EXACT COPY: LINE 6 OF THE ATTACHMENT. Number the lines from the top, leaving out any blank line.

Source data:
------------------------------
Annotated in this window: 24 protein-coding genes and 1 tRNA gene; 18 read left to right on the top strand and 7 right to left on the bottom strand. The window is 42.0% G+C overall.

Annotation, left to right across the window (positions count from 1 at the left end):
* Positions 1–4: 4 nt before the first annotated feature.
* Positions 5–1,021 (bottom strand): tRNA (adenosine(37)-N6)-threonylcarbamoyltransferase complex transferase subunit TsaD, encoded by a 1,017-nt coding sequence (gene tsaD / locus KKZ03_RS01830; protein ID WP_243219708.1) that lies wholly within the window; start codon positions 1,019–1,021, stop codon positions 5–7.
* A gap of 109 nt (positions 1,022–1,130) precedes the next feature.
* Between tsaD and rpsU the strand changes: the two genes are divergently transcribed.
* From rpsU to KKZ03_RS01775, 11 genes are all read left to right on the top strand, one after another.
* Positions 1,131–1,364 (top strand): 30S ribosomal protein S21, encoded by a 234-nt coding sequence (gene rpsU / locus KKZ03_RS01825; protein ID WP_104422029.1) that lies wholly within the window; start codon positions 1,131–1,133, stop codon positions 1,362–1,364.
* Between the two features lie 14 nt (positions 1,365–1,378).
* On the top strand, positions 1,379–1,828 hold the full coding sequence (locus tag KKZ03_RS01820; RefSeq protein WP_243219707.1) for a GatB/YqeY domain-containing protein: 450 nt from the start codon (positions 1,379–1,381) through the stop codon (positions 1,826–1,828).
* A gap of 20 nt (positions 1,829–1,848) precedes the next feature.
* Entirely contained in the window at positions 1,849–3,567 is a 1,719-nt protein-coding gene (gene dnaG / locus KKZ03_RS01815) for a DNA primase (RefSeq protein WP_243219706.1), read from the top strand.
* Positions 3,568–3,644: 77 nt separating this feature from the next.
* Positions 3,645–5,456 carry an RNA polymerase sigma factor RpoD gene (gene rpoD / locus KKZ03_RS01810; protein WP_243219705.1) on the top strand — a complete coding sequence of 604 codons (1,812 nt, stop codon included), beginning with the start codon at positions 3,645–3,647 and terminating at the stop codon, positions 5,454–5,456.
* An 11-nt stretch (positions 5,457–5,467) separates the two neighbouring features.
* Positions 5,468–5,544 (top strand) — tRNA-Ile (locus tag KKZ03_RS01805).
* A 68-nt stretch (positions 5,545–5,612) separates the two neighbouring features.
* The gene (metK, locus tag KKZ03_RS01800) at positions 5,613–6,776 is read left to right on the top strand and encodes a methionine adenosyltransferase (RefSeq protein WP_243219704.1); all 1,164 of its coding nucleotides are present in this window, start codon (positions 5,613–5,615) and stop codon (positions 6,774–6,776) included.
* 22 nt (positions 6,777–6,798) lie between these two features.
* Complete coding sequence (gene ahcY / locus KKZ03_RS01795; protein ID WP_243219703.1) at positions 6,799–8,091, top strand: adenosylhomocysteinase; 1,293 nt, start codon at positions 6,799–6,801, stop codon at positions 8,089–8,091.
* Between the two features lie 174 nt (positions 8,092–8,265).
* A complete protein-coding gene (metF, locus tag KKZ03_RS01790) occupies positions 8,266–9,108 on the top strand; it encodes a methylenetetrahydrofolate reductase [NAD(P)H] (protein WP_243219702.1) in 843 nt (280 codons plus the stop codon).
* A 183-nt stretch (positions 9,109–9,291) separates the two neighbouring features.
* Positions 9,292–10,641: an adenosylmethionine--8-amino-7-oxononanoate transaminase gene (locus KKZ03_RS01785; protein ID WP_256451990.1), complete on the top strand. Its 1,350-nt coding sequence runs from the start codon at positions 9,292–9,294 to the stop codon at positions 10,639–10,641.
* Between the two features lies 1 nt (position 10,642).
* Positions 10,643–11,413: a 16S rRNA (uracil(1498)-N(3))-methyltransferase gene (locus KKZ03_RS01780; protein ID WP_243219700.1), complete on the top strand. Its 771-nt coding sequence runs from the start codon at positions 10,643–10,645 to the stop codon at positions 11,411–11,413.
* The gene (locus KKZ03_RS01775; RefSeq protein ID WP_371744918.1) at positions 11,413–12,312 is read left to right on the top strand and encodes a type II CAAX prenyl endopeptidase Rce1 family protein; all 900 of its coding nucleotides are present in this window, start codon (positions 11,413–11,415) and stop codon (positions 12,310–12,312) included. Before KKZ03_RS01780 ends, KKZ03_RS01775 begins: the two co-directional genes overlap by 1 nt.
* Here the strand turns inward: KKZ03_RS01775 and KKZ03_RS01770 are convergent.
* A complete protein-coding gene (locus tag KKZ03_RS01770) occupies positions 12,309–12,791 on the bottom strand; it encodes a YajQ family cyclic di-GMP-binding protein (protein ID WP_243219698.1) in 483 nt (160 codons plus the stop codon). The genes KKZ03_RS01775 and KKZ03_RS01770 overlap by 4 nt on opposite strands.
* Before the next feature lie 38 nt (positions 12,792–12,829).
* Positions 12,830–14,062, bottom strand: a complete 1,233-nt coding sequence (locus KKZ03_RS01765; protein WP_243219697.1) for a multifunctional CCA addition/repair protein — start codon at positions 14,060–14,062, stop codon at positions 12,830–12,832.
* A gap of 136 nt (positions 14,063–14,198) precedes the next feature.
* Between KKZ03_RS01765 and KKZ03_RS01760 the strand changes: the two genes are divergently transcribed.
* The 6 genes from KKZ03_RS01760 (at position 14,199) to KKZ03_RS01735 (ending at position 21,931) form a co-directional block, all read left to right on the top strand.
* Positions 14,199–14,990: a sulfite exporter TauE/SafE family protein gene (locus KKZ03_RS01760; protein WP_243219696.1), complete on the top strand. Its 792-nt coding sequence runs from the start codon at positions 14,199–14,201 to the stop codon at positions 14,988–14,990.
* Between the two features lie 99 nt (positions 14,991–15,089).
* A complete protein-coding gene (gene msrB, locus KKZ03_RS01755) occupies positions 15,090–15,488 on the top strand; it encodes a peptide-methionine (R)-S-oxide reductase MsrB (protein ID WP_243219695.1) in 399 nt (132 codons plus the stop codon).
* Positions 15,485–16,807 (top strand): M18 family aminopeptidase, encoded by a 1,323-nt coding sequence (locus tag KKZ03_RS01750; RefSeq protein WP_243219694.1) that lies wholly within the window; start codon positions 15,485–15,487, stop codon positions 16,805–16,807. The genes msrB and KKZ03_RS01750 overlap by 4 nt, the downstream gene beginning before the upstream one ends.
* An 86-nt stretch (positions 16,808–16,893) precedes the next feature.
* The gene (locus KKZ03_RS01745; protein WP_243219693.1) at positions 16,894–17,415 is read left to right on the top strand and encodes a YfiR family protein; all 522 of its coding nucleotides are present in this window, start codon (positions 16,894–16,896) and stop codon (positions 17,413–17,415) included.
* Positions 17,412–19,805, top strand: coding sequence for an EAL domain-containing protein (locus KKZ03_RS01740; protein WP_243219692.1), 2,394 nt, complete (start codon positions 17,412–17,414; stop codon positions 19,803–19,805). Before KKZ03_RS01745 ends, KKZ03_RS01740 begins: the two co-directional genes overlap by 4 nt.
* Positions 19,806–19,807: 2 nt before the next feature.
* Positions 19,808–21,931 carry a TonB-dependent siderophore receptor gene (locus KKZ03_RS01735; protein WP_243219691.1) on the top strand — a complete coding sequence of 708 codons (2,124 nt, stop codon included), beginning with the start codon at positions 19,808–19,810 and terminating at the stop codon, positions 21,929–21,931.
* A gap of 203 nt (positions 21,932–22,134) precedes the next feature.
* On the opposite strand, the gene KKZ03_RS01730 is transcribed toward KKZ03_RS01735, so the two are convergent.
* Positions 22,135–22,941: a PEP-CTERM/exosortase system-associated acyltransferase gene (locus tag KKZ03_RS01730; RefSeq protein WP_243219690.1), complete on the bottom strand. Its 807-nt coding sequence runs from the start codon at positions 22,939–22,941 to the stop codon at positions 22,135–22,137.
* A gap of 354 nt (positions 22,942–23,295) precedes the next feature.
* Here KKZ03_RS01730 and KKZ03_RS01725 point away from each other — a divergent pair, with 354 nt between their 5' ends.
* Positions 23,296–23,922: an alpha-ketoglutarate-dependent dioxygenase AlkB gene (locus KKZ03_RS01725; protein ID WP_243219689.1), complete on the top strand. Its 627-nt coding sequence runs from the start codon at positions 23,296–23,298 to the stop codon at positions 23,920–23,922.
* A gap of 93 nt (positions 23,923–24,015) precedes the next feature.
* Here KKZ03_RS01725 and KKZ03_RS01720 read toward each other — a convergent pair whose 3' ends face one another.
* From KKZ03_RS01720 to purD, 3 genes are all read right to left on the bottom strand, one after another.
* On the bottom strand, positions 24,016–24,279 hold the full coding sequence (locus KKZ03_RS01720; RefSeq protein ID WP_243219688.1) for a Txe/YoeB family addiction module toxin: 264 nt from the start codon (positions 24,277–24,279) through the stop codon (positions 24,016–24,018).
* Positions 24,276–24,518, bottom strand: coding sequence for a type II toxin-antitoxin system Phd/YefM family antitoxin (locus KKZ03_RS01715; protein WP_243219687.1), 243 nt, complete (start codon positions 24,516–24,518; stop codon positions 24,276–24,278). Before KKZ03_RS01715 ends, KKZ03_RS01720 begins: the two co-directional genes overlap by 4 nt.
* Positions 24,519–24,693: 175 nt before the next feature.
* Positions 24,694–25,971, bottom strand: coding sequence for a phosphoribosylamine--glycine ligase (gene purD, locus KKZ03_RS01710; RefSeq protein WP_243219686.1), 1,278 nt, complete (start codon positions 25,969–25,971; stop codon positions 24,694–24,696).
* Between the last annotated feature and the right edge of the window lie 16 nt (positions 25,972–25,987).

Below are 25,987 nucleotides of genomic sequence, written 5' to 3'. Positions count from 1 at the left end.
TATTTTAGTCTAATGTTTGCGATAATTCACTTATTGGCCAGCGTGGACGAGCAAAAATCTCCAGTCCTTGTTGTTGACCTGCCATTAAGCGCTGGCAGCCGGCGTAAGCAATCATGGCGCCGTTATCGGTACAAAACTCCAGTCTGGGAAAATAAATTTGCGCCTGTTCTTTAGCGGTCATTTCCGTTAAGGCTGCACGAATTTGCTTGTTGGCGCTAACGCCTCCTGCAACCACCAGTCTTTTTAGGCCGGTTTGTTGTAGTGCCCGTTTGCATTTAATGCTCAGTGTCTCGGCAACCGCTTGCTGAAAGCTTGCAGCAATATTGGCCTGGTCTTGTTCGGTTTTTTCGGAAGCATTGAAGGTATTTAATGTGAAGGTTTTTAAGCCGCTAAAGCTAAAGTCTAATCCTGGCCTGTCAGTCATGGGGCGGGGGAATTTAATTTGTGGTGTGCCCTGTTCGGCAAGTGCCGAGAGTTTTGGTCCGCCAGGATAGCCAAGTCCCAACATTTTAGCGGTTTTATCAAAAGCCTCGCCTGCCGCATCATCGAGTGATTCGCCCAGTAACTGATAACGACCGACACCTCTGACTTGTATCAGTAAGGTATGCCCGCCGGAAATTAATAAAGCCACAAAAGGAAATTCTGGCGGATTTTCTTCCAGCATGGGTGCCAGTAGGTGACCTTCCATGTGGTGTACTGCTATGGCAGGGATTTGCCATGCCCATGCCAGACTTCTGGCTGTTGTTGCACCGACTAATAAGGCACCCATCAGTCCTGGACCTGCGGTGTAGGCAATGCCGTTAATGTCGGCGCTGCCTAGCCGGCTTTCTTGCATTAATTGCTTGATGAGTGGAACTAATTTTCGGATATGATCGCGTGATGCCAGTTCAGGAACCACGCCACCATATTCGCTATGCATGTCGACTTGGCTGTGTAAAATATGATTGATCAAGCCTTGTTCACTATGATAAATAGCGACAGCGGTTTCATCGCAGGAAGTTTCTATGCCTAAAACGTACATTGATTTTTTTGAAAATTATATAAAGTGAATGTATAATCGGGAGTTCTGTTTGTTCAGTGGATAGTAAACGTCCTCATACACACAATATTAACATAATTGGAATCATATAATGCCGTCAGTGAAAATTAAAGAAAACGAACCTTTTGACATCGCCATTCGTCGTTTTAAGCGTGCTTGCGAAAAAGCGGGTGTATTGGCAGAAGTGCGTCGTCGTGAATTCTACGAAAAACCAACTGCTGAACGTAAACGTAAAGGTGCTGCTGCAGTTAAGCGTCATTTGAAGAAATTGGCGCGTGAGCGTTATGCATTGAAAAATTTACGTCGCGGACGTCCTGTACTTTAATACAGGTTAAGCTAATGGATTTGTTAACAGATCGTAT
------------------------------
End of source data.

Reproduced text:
* Between tsaD and rpsU the strand changes: the two genes are divergently transcribed.